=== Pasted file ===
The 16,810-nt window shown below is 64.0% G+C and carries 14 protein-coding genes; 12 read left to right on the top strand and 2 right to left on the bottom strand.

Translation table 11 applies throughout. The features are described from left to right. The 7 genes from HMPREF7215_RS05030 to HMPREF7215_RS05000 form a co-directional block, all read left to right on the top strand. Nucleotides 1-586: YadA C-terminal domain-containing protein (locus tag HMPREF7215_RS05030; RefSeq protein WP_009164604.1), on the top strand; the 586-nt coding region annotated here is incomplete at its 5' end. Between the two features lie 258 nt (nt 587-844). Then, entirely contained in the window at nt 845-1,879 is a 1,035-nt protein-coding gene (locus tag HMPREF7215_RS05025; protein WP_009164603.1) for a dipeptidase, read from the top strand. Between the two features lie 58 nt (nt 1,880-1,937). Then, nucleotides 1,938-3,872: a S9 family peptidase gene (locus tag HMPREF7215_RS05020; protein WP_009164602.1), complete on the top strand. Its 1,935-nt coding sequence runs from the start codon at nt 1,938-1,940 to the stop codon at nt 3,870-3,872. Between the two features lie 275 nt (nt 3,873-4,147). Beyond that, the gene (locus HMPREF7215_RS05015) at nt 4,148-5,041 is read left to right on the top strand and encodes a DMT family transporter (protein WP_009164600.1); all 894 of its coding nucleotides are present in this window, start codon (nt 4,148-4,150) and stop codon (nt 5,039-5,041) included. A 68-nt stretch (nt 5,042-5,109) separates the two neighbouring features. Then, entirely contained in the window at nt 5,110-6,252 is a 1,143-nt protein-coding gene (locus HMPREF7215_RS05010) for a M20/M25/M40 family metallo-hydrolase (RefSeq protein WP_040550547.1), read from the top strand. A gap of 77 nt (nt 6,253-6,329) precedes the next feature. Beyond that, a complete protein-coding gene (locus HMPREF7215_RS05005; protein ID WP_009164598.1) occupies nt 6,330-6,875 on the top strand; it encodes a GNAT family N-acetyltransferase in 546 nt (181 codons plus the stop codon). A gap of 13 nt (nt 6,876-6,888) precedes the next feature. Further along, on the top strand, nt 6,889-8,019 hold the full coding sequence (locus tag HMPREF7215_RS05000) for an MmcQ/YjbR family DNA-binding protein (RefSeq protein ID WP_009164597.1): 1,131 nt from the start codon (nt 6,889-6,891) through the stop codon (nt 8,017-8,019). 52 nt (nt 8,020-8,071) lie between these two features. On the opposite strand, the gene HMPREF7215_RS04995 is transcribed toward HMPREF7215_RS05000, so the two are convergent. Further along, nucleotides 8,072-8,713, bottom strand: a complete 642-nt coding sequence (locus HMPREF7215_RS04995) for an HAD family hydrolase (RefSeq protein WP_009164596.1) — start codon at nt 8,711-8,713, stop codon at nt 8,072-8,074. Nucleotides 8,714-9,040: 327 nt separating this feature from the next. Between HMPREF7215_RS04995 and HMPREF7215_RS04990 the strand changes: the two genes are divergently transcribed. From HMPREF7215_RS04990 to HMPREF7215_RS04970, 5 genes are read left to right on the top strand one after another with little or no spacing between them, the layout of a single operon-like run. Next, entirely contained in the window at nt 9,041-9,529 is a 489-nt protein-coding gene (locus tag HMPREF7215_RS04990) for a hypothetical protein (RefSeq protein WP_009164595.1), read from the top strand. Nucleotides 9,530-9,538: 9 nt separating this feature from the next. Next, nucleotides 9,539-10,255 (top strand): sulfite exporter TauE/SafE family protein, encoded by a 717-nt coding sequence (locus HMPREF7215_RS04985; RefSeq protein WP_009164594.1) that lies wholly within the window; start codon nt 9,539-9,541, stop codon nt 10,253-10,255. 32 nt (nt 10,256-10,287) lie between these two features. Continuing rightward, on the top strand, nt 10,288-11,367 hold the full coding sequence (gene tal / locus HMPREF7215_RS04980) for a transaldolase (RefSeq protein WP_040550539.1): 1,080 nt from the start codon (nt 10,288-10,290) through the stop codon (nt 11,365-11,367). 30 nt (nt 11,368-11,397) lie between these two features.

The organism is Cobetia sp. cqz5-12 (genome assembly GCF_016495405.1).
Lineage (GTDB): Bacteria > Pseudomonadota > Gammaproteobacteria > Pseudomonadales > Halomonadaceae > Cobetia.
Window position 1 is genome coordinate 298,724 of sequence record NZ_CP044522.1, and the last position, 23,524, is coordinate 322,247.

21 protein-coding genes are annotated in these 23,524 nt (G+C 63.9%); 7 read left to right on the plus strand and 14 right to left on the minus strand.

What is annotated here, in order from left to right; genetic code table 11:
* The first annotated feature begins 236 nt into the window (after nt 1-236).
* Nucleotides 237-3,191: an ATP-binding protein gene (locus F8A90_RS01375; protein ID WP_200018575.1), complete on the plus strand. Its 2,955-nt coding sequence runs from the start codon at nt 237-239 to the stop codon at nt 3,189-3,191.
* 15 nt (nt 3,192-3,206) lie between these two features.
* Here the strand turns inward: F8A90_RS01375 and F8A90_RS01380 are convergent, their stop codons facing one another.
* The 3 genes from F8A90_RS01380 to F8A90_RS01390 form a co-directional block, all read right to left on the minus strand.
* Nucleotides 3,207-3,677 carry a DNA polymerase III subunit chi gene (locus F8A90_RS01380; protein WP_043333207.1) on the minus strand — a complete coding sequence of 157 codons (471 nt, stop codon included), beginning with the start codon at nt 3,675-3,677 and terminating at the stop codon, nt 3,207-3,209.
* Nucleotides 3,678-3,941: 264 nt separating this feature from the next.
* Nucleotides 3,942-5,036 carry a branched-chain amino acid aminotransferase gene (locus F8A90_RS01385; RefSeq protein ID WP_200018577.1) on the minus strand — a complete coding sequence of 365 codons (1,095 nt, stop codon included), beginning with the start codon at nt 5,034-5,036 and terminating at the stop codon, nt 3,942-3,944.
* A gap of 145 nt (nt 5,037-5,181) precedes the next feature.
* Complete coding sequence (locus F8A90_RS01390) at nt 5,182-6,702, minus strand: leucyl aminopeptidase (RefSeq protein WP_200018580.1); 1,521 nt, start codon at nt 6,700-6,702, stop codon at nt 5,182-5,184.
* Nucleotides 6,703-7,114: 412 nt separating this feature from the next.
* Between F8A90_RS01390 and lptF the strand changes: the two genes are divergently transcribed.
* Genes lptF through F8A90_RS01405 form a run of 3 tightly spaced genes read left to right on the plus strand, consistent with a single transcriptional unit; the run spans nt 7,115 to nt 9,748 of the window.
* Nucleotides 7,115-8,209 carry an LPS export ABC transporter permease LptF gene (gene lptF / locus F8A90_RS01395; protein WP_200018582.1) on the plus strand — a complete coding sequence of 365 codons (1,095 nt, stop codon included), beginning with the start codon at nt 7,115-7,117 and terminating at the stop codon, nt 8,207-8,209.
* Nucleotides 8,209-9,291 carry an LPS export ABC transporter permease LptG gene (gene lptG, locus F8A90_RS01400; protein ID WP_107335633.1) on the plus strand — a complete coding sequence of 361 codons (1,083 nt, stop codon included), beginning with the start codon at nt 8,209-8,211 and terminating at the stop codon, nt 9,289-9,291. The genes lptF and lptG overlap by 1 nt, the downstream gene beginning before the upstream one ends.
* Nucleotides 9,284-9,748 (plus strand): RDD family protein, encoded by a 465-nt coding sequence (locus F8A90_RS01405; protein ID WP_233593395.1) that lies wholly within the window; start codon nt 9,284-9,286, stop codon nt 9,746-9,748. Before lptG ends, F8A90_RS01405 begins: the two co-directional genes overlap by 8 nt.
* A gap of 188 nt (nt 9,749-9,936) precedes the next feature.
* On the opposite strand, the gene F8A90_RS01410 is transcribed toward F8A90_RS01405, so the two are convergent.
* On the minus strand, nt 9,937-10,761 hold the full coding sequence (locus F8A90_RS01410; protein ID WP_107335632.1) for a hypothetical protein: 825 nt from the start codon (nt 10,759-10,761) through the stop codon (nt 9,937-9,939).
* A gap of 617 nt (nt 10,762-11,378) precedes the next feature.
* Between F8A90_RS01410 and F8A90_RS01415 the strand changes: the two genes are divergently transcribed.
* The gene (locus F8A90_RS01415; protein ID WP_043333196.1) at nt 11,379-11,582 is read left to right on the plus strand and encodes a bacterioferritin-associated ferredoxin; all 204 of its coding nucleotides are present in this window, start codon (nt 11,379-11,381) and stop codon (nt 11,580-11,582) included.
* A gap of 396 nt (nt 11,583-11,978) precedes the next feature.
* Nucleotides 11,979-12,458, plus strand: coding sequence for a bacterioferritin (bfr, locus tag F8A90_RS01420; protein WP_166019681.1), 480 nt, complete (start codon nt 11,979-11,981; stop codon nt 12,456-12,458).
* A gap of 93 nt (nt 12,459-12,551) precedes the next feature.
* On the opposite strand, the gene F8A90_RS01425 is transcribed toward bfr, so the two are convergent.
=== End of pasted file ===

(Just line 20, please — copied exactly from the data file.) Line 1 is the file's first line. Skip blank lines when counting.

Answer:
* Genes lptF through F8A90_RS01405 form a run of 3 tightly spaced genes read left to right on the plus strand, consistent with a single transcriptional unit; the run spans nt 7,115 to nt 9,748 of the window.